Pro-Russian rebels close in on Donetsk airport

Pro-Russian rebels close in on Donetsk airport

Rebels in eastern Ukraine appear to be successfully closing in on the government-held airport in Donetsk, a strategic victory for the pro-Russian separatists that further undermines a shaky ceasefire in the region.

Ukraine's National Security and Defence Council spokesman Andriy Lysenko told journalists in Kiev that the airport was still under control of government troops who were "brilliantly carrying out their duty" and holding ground there.

However, rebel leader Alexander Zakharchenko was quoted by Interfax news agency as saying that the rebels control 90% of the airport, which has been the focus of the worst fighting in the region for weeks.

"In two, or maximum three, days the Donetsk airport will come under our control," he said.

While it was impossible to get within close range of the airport because of the ongoing fighting, an Associated Press reporter in Donetsk saw that artillery fire hitting the airport was coming from government-held positions outside the city - an indication that the airport may no longer be under Kiev's control.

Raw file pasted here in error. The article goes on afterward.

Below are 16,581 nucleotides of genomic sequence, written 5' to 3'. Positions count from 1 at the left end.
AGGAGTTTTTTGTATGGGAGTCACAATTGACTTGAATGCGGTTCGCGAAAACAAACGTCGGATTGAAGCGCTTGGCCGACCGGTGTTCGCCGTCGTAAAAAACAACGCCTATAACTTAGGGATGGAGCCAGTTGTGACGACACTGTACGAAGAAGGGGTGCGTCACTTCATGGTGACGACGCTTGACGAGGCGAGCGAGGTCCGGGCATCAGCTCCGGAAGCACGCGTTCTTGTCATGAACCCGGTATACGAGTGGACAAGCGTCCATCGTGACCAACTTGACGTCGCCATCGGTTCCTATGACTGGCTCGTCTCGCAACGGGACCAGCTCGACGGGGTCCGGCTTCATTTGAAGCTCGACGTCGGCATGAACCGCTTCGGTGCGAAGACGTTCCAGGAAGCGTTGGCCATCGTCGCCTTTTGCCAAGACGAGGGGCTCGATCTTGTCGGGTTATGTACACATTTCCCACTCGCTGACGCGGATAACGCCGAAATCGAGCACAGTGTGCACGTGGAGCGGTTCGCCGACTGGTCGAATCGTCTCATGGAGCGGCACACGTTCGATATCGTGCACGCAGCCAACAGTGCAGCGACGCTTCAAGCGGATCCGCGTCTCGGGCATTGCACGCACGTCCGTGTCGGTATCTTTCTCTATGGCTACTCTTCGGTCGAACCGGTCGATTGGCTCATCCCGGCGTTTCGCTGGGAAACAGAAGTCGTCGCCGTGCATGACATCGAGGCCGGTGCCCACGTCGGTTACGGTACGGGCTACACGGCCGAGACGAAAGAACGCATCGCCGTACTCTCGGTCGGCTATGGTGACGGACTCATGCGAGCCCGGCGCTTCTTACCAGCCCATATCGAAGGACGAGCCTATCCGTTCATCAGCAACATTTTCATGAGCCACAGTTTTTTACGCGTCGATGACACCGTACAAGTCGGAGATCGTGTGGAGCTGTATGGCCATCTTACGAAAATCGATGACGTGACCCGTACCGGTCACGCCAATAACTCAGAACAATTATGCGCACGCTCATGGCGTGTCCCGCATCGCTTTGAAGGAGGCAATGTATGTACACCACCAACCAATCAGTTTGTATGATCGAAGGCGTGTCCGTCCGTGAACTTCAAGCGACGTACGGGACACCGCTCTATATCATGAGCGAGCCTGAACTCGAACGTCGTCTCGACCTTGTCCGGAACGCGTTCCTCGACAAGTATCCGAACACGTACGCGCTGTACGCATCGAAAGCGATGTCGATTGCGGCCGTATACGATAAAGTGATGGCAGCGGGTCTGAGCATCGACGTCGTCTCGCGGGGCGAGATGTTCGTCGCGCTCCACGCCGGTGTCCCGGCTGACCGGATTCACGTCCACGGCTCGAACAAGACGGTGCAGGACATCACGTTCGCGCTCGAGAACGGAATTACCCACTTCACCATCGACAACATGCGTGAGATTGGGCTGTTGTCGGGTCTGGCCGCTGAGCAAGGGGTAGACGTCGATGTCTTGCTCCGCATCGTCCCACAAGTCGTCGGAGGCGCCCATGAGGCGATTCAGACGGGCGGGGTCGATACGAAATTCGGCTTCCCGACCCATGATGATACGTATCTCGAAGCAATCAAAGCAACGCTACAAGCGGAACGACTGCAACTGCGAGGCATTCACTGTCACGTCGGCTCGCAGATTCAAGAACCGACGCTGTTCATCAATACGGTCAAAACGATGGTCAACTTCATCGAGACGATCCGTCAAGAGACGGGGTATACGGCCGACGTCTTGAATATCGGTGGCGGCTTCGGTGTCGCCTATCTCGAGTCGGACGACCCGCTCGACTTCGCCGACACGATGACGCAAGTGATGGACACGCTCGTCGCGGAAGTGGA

The reporter also saw the bodies of three people killed after a shell exploded in a school courtyard in a residential neighbourhood near the airport.

Pro-Russian rebels close in on Donetsk airport

A local woman cries in front of a damaged school after shelling in Donetsk.

Some 70 schoolchildren were in the school at the time, according to the local authorities, although those killed and the five wounded were all adults.

Soon after the school was hit, another shell fell on a bus stop nearby. The city council of Donetsk said in a statement that six people were killed and several wounded, but those figures could not be confirmed on the ground.

In Moscow, Russian foreign minister Sergey Lavrov continued to call on the West to look into allegations that there are mass graves in eastern Ukraine of those killed by Ukrainian troops.

"It's a terrible tragedy. It's an obvious war crime," he was quoted as saying by Russian news agencies. "We count on Western capitals not being silent about these facts."

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